Tag Archives: Vegetarian

The Art of Strategic Rebellion: Toasted Quinoa Salad with Pears, Cherries, Almonds & Goat Cheese

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I love you, quinoa. You never do me wrong. I dress you up, I dress you down. I have you for breakfast, I have you for dinner. When I’m in the mood to be naughty and blatantly ignore the concept of a “recommended serving size” (my own special form of rebellion), I can safely do so with you. Overdosing on protein, fiber, antioxidants and amino acids has never hurt anyone, as far as I know.

Oh, and if you’re a vegan or a vegetarian, I know you know that quinoa is a protein superstar. It contains all nine essential amino acids, making it a highly coveted non-animal product complete protein. Hot damn! Not to mention, it’s dirt cheap, particularly when you go crazy with those fun little scoopers in the bulk bins at Whole Foods, and leave with several pounds of it for just few dollars. Are you seeing a theme here? You can overdo it with quinoa without hurting your stomach or your wallet. Because isn’t overdoing it once in a while just fun? Don’t we all want to feel like we’re getting away with something? Choose quinoa as your accomplice in the art of strategic rebellion.
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How to Forget the Hostile Climate You Live In (Sans Alcohol): Sweet Potato Enchilada Skillet

Sweet Potato & Enchilada Skillet
People. I pray you are not in Chicago. It is barricade-yourself-in-your-home-and-drink-red-wine-to-stay-warm kind of cold here. The reality of the Midwestern winter was put into brutal perspective for me after this weekend, which I spent in sunny, happy, these-people-must-be-on-meds-they-smile-so-much Austin, TX. This is a land where the weather hung out in the indisputably blissful 70s throughout the entirety of my visit. Then, I boarded a plane. Then, a mere two hours later, I landed in Chicago aka Iceland. As soon as the plane doors were opened to release us into Iceland, the savage air pushed its way in and we could all see our breath. WHILE WE WERE STILL ON THE PLANE. This has never happened to me.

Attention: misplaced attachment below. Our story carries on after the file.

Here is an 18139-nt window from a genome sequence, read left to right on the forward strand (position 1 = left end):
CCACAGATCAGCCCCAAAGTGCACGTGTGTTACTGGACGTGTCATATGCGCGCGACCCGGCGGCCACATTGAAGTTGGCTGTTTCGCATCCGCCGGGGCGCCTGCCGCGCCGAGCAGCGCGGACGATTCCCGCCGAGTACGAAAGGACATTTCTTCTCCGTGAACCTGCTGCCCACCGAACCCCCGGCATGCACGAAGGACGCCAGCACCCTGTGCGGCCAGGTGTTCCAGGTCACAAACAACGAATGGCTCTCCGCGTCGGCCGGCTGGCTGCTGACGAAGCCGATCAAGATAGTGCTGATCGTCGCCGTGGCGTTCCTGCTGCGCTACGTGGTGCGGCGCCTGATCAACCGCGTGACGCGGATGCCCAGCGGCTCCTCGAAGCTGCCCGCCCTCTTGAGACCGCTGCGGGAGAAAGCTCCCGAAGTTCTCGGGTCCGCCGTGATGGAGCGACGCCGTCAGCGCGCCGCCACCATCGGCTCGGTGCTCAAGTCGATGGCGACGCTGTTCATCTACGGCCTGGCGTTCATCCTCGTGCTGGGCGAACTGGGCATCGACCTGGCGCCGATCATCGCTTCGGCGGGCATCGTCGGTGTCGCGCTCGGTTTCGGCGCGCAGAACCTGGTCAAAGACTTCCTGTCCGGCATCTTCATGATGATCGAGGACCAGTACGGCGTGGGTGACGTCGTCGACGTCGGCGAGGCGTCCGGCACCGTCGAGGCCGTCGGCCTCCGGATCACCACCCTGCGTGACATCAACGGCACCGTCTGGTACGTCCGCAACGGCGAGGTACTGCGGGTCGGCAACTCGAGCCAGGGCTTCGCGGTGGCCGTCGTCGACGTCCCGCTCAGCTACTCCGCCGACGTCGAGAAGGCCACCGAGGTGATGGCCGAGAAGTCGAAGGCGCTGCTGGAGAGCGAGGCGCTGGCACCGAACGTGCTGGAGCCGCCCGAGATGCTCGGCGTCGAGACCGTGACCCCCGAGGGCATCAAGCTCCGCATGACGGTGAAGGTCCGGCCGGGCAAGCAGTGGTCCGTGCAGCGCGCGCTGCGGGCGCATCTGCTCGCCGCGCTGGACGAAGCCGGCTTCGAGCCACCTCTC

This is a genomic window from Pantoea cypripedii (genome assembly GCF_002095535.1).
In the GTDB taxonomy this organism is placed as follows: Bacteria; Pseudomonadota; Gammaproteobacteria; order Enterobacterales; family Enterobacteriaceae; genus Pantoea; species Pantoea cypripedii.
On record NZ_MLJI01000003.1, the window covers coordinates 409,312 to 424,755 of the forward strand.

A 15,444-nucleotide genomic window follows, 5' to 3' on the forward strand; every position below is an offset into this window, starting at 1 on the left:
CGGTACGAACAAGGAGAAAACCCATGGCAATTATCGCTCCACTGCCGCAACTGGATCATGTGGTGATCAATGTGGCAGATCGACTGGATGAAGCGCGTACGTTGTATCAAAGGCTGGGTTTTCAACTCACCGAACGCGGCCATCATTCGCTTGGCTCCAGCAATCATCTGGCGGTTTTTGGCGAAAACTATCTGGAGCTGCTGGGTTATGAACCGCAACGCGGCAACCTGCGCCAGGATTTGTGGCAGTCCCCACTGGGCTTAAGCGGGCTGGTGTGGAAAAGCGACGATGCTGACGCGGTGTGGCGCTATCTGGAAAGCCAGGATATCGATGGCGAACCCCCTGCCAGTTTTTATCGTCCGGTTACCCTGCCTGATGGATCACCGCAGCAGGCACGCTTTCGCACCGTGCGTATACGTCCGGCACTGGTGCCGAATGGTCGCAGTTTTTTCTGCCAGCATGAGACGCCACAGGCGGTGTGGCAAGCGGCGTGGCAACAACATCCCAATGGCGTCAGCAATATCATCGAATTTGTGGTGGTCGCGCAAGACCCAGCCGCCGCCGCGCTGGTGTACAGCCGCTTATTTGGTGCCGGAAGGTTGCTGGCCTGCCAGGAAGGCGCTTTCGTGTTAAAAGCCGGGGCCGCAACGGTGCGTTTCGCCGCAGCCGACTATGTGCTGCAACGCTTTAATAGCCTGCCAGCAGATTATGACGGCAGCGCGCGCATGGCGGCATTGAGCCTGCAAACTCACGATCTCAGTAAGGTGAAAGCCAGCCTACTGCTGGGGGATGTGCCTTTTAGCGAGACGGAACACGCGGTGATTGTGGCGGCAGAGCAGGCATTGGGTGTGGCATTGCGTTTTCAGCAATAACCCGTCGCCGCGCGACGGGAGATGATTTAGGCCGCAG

It was 7 degrees. That’s over a 60 degree drop! Are you getting the picture? Are you understanding my need for drug-like foods so hot, steamy and yummy they just might make you forget about the next few months of pain that lie ahead? Ok, good. This brings me to my latest concoction, which I have made not one, but three times in the past month. It’s crave-inducing, a snap to make and uber healthy. It will make you forget the snow piling up outside your door. Especially if you pair it with margaritas, as we did during its latest showing at a dear friend’s dinner party.
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Don’t Judge A Dish By Its Color: Edamame & Pea Hummus

edamame and pea hummus

Consider the cracker. How versatile it is! How much freedom you wield with that (preferably whole wheat, flax, chia, or vegetable) crispy square with which you can scoop up all sorts of delights. Healthy delights. What once was considered the epitome of naughty – chips n’ dip – can now easily be transmuted into the healthiest part of your day. With this recipe, it undoubtedly will be. Full of protein and antioxidants from a surprisingly hearty concoction of edamame, peas, lemon juice, garlic and several healing spices and herbs, you may just find this to be the ideal vehicle for shelving your post-celebratory guilt and repenting upon your most ghastly of holiday gastronomical sins.

Full disclosure – this ain’t pretty to the untrained eye. My little sisters compared it to vomit with great gusto, while my mother swooned for its striking greenery.